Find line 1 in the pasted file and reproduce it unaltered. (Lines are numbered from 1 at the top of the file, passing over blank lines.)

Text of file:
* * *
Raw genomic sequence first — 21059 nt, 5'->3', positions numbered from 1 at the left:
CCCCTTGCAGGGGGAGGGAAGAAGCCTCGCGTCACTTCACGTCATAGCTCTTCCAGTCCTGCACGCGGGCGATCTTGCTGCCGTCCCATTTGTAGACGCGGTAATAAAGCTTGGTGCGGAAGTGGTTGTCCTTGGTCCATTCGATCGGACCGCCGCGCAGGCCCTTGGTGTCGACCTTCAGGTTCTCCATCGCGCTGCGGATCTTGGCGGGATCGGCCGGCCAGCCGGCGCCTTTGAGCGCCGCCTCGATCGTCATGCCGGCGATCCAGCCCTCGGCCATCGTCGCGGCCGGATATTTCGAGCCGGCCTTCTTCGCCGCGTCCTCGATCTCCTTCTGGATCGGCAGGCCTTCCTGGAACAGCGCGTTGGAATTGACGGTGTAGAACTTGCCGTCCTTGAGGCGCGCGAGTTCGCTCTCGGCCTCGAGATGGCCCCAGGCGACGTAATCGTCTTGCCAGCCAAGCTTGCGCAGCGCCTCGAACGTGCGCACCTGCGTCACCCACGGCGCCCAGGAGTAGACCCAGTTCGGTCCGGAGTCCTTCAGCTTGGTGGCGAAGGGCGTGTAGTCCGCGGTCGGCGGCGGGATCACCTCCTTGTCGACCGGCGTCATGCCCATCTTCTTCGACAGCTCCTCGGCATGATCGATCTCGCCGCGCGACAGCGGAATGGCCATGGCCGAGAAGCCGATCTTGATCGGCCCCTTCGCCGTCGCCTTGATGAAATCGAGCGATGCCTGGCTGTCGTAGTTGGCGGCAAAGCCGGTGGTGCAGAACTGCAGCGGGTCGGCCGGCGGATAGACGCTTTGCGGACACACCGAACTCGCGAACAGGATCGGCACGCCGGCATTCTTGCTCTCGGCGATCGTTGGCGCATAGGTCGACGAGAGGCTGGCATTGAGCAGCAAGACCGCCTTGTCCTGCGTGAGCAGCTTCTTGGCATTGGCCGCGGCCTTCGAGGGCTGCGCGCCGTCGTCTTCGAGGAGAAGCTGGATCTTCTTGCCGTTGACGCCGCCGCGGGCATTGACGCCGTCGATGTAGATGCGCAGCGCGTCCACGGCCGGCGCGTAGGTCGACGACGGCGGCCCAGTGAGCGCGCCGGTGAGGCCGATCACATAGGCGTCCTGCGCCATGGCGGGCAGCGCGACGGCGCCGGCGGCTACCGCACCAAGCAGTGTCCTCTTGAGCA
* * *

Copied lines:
Raw genomic sequence first — 21059 nt, 5'->3', positions numbered from 1 at the left: